Yes, I understand. I have the same difficulty trying to explain to people why First Nations people want “integration” but not “assimilation”. Integration is “healing the Sacred Hoop”, while assimilation is devouring and homogenizing and uniformity. A lot of people still don’t get it because they really don’t understand the meaning of “integrity” at all.

      “Death of God” is dissolution of the Grand Narrative. “End of History” is dissolution of the Grand Narrative. The “multiversity” is end of the Grand Narrative. Nietzsche’s “nihilism” is also “end of the Grand Narrative”. It’s all much like that sudden disappearance of the man and his chicken outside the frame that I raised in the last post — they fall off the face of the Earth. It’s as if someone were telling a story but the story suddenly loses continuity, meanders and wanders away from the theme, goes someplace listeners can’t follow. Something like “what happened to Joseph in the Bible?” Or Seth? Or Ishmael? All that belongs to what Gebser calls “the mental-rational now functioning in deficient mode” or “disintegration” — the loss of its structural integrity.

      I once bought a book by Kierkegaard. Every second page was blank and even the pages were out of order. You’ld come to page 22 and the next page was 147. Ten pages later, you were back at page 23. Something like that describes the “end of the Grand Narrative”.. “A disturbance in the Force”. It’s the equivalent of the man and his chicken disappearing from the narrative of the UNESCO film. It’s actually much like watching television today (which I don’t. I can’t stand it. I’ve never even owned a television) — a jumble of disjoint (ie, inarticulate) images and messages one after another.

      It’s a fascinating process to watch unfold, this “end of the Grand Narrative” — the “deconstruction”. But, as noted even by Aurobindo, every new integration requires a prior or parallel dis-integration, and any successful revolution is the refounding of a new Grand Narrative after the old one has lost its power to unify or inspire in others the recognition of a shared truth. That’s what revolutions are — the invention of a new language, a new enthusiasm, a new “grand narrative”.

      Discovering that new grand narrative was Rosenstock’s quest for a “universal history” as much as Gebser’s quest for a “universal way of looking at things” (“catholic” in the original meaning of that word). My dear old professor at the Uni thought that the Star Wars movies held the kernel of the new Grand Narrative. He had me attend the film and write an essay about it. But really, my tastes inclined more to Tolkein’s Lord of the Rings, although they are structurally quite similar in meaning. These are images of our “dreaming”, and in some ways are fine examples of how our dreaming tends to become our reality — a rehearsal of it. I should write something about that using these new narratives as examples. Darth Vader now walks amongst us as much as Gandalf the Gray or Golem, too.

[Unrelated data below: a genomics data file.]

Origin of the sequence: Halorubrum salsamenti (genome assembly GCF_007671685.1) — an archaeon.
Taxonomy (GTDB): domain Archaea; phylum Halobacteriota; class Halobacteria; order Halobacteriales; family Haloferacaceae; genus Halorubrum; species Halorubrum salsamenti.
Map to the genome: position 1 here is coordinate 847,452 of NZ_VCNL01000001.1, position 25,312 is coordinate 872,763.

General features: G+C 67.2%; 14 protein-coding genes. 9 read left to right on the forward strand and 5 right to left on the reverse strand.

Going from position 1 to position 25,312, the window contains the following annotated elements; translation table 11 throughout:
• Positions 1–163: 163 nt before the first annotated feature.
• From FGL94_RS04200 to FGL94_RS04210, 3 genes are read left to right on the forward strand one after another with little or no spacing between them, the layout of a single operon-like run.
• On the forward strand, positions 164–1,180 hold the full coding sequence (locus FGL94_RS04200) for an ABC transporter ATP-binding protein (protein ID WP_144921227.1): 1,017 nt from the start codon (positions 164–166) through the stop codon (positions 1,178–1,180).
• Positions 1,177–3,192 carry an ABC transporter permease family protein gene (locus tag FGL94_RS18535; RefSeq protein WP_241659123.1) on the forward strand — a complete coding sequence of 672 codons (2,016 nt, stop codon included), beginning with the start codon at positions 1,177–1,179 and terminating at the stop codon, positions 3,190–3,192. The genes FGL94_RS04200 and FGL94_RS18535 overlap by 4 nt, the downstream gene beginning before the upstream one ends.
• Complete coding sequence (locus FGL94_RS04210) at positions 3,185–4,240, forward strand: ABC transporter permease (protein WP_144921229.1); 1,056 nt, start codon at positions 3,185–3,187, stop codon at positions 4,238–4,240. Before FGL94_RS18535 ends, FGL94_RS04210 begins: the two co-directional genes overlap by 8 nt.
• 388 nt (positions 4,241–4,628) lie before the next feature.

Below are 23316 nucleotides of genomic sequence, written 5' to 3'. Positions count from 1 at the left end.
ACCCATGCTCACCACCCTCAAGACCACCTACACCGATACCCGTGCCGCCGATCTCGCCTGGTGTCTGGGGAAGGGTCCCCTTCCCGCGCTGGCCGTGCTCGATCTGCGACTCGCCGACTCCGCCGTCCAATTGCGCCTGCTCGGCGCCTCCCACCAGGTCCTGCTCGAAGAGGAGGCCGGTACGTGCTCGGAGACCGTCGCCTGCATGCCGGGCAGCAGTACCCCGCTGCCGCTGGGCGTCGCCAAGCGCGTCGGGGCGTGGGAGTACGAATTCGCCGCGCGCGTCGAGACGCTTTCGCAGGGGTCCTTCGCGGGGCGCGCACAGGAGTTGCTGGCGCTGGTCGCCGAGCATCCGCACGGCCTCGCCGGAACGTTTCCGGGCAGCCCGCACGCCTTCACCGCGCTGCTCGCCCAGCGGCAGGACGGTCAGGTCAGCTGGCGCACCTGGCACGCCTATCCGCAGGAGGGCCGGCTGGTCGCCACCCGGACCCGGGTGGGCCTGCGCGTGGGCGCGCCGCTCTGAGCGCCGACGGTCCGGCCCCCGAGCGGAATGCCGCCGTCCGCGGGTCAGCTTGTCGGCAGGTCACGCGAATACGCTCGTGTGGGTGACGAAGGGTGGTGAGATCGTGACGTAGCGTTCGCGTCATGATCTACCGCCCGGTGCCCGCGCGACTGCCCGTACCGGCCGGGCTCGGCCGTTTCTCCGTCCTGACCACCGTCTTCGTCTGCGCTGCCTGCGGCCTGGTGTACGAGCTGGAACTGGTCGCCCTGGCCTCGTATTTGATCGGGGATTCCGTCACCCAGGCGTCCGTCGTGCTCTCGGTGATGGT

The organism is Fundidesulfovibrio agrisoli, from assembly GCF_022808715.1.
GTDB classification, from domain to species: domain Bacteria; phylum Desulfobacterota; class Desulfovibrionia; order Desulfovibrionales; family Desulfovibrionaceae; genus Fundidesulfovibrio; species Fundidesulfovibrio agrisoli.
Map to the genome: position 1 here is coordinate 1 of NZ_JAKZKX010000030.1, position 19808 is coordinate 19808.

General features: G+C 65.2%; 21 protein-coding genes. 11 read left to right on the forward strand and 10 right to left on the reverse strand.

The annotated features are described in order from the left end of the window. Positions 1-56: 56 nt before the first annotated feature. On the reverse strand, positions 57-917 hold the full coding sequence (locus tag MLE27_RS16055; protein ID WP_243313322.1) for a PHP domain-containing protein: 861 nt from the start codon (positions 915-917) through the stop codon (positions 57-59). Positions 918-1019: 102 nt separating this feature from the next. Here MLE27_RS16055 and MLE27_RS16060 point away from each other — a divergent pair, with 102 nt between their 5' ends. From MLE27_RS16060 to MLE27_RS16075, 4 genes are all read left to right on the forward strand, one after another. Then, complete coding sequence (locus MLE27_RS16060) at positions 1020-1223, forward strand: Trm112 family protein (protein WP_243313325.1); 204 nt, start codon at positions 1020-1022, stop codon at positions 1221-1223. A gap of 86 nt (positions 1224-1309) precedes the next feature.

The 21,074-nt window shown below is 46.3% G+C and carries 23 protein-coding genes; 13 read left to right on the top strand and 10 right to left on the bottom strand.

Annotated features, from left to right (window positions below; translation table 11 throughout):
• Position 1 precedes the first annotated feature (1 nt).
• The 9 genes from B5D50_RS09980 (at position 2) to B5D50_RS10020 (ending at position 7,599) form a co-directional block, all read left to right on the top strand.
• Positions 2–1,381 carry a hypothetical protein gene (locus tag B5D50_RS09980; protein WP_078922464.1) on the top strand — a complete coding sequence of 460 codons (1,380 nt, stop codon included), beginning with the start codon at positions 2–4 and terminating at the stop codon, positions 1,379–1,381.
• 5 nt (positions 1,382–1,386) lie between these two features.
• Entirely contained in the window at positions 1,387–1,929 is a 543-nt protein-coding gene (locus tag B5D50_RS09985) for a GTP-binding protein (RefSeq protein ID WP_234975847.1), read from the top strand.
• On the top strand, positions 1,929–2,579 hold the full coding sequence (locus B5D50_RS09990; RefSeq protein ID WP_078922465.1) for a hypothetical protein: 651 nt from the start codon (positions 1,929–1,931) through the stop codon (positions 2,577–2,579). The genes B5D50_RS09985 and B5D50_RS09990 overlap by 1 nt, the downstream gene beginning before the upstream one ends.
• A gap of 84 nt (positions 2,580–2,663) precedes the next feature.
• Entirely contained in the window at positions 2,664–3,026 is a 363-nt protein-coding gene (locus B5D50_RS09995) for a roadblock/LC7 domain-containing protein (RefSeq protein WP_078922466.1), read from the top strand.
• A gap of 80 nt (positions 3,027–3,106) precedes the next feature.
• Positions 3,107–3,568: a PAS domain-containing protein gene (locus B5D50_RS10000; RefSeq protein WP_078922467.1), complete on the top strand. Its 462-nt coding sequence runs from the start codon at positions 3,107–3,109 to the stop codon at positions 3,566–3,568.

2. abdulmonem says :

    It is impossible to have all people to have the same interpretation. This will makes life stale and stagnant. As they say variety is the spice of life. Cultural and topics variety is what makes life grows in meaning toward self-contentment. This is what I like about Scott blog It keeps it vital and throbbing. Self-service and serving others are the purpose, after all life is action oriented and not only talk oriented, providing we do not fall in the hypocrite trap. The divine force is the activator of everything whether we are aware or unaware. God-awareness is self-awareness and those who forget god( the vital force), forget themselves. This is the difference between those who live is darkness and those who live in light.It is a question of punishment and reward here and there.

  3. abdulmonem says :

    I like to add that he who is awake in this one is awake in the other and he who is blind in this one is blind in the real other. If there are no misleaders , we would not write on the necessity of honest leadership. Now I understand the rage in Howl against the mechanistic civilisation that has fallen in love with oil and stone.

  4. LittleBigMan says :

    The Canadian population is a very intelligent population. Therefore, the tricks that will be used to destroy democracy in that country will be sophisticated and complex enough to bypass that intelligent population.

    This one hour 48 second long radio program provides an excellent and illustrative example of how democracy is being destroyed in the United States. The radio button to start the program is rather small. It’s right underneath the left corner of the thumbnail: